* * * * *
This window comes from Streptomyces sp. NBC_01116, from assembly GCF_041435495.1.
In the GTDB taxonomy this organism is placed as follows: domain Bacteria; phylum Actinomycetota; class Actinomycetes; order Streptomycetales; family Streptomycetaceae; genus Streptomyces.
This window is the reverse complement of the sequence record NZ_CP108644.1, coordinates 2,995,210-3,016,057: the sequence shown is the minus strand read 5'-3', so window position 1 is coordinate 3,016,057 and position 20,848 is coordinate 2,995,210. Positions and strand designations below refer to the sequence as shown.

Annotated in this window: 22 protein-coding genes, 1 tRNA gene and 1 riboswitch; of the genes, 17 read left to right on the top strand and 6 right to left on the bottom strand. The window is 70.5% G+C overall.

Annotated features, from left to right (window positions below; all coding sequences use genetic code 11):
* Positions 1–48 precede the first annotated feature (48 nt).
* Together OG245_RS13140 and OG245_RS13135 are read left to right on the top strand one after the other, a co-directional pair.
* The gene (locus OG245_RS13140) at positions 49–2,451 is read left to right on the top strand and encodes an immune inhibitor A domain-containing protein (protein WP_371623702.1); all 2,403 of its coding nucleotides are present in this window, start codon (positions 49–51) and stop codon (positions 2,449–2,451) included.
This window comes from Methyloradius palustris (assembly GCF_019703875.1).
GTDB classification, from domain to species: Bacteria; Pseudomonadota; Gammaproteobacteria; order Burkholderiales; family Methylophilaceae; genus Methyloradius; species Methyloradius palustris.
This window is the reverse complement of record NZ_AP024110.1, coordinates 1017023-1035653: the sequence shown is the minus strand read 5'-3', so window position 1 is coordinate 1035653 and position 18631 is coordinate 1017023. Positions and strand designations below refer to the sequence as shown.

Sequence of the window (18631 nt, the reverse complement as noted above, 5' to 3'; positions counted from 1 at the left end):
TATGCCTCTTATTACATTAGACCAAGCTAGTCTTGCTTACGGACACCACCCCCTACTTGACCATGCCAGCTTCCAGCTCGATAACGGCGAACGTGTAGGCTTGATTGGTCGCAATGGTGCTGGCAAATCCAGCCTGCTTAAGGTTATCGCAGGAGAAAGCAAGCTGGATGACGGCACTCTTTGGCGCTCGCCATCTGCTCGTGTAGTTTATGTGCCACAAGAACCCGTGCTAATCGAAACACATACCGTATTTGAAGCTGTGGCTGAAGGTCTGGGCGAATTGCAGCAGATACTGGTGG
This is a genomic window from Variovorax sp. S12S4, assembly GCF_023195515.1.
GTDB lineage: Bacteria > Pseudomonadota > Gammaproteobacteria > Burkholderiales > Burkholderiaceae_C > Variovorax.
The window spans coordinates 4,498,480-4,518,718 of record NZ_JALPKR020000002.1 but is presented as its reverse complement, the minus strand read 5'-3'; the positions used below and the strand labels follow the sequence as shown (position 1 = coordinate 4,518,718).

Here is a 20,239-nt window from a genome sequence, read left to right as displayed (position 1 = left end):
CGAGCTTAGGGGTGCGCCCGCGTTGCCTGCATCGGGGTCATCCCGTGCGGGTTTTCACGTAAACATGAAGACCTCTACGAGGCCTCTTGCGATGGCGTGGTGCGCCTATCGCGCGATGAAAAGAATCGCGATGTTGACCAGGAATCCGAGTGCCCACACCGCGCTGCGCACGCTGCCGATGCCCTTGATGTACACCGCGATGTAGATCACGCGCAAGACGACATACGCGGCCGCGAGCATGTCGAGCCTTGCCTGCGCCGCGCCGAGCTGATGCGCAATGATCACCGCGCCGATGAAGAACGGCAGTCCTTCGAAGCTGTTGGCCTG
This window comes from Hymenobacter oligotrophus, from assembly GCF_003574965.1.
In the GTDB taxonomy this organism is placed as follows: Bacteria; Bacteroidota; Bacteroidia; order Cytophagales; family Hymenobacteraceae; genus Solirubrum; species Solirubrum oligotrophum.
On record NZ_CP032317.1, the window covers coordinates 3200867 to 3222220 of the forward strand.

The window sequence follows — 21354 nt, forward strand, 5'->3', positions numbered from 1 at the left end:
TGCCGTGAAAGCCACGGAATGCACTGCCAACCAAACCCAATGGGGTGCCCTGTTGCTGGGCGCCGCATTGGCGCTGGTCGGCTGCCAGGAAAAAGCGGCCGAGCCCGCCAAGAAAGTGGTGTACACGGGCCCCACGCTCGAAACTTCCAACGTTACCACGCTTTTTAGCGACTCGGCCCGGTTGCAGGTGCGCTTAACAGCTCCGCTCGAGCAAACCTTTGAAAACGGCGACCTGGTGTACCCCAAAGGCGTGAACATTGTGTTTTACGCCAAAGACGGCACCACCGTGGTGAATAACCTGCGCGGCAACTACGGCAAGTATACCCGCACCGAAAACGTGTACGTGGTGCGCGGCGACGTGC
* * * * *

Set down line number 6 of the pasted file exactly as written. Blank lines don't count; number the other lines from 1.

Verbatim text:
* Positions 1–48 precede the first annotated feature (48 nt).